Research on the Book of Gates
Because, in the tomb of Seti I and the Judgement of the Dead in the tomb of Ramesses VI, the Book of Gates depicted foreigners, it aroused the interest of scholars at an early date. These particular text were frequently copied. However, it was Jean-Francois Champollion who provided the first description of the Book of Gates, along with some translations in his 13th letter from Egypt, dated May 26, 1829. He mostly relied on the tomb of Ramesses VI for this translation. Yet the standard publication for many years was from an 1864 documentation of the alabaster sarcophagus of Seti I by Bonomi and Sharpe. In the ancient Egyptian text, the book is not named, so it was Gaston Maspero who originally designated it Livre de Portes (Book of Gates).
He also referred to it as the Livre des Pylones, or "Book of Pylons, and Eugene Lefebure called it Livre de l'Enfer, or "Book of the Netherworld". Lefebure also provided a brief survey of its contents for an essay in 1888. Previously, he had already published the first translation of the text on from the Seti I sarcophagus in 1878 and 1881.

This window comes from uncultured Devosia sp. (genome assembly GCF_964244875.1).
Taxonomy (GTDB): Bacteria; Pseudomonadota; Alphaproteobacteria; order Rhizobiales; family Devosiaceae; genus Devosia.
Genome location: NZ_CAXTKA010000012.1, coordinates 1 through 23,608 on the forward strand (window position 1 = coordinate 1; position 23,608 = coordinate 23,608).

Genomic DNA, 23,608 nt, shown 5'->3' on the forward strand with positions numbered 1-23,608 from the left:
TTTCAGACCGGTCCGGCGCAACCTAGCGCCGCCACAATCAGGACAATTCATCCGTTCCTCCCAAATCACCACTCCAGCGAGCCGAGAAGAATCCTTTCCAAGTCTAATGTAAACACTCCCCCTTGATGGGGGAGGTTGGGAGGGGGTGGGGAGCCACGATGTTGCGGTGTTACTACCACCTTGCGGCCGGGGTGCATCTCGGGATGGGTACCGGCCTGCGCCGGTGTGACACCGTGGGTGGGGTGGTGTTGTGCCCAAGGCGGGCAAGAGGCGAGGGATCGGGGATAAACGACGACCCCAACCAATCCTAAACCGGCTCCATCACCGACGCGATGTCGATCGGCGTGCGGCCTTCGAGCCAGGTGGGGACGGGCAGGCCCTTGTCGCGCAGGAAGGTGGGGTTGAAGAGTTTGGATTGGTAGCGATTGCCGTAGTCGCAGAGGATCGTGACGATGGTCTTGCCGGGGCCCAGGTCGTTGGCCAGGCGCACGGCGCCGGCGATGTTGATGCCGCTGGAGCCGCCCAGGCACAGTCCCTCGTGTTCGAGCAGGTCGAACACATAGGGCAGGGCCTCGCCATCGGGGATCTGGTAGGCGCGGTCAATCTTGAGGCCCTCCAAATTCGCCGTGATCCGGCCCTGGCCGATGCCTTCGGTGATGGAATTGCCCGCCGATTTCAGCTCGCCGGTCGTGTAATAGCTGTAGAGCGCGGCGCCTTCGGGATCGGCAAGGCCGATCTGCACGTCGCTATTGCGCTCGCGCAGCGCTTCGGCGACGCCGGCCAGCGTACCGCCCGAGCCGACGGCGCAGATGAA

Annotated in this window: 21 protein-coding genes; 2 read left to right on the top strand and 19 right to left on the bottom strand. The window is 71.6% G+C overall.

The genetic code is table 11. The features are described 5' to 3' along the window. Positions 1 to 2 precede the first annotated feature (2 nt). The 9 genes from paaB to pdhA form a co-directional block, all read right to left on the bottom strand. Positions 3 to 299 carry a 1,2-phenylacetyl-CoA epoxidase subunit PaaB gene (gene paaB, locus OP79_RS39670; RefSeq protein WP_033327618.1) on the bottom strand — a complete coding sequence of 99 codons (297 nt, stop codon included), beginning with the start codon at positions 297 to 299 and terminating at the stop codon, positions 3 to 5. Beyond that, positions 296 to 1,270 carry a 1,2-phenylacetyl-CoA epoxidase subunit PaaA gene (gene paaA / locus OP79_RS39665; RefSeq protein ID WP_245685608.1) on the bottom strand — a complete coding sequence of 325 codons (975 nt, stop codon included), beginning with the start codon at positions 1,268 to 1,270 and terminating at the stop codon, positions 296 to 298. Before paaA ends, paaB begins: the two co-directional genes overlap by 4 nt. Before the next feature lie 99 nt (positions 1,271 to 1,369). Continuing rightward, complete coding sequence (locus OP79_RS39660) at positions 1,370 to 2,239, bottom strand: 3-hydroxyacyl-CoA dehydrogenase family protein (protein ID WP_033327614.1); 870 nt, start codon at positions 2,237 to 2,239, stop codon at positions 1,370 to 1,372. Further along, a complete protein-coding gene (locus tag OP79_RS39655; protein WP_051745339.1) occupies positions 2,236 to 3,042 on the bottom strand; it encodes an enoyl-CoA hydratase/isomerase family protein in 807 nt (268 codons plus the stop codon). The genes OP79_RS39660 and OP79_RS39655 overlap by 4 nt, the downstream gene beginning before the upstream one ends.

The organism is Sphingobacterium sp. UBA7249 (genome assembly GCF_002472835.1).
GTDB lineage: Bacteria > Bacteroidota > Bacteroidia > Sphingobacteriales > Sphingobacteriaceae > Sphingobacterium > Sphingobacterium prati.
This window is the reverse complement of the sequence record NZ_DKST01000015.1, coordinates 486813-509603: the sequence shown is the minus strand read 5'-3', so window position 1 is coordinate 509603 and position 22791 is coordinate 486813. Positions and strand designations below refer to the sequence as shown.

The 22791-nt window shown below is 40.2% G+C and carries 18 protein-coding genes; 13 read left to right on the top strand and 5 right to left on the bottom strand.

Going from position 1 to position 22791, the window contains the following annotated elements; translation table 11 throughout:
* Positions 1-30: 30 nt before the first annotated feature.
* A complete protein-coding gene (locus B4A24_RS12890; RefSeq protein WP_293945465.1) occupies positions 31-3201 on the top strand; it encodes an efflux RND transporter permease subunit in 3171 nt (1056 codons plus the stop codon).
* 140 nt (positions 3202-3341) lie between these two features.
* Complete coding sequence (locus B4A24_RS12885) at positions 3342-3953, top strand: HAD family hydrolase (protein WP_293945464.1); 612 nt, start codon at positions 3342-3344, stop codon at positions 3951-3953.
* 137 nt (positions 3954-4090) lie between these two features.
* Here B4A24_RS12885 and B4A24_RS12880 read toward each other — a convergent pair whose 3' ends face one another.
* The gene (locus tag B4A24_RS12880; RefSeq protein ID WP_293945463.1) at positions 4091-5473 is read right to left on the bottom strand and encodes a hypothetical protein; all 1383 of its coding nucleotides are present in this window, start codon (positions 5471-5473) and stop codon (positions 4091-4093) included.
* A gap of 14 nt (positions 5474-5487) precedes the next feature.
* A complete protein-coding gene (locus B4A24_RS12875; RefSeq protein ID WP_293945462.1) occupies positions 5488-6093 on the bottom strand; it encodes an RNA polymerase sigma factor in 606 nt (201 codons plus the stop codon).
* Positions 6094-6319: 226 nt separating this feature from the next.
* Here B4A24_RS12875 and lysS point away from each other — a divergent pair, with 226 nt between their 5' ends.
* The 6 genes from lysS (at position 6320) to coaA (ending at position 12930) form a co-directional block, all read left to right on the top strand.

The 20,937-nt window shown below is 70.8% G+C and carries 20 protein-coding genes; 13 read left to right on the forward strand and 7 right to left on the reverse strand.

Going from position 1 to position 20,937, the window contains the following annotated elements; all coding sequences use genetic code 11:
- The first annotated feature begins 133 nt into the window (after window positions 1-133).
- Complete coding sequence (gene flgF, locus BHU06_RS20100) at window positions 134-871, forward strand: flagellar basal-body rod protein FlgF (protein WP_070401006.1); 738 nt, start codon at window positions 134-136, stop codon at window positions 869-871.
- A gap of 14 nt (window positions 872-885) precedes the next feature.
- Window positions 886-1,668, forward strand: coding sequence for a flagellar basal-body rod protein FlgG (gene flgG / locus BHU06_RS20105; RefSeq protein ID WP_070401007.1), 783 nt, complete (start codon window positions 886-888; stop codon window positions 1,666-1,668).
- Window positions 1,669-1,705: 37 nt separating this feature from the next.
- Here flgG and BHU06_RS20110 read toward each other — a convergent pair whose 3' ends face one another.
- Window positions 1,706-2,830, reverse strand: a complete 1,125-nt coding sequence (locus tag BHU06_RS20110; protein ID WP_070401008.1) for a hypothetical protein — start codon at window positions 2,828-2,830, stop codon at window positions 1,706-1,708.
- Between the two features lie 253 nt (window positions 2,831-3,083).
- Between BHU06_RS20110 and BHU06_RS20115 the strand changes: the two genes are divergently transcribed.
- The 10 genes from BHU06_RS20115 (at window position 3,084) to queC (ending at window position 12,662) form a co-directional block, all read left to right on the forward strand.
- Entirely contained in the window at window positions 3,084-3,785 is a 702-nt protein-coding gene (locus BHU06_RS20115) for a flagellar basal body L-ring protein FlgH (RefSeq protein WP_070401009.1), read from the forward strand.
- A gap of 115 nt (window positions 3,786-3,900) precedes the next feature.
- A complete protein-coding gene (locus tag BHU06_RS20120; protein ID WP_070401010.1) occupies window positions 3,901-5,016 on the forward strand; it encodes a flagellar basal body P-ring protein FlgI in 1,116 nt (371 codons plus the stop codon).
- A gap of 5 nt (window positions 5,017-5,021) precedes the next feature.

In 1905, Budge described and translated the sarcophagus version and made a comparison between its hours of the night and those in the Amduat. However, because by this time the lid of the sarcophagus had been destroyed, his analysis was erroneous. The incomplete version of the Book found in the tomb of Horemhab was published in 1912 (after having only been discovered in 1908). More recent editions of the Book of Gates include that published by Charles Maystre and Alexandre Piankoff, who created a broader textual basis with their work of 1939-1962. However, this version was replaced by that of Erik Hornung in 1979. Today, the complete English version of the text by Pankoff has been available since 1954, while the German translation created by Hornung has been around since 1972.
Structure of the Book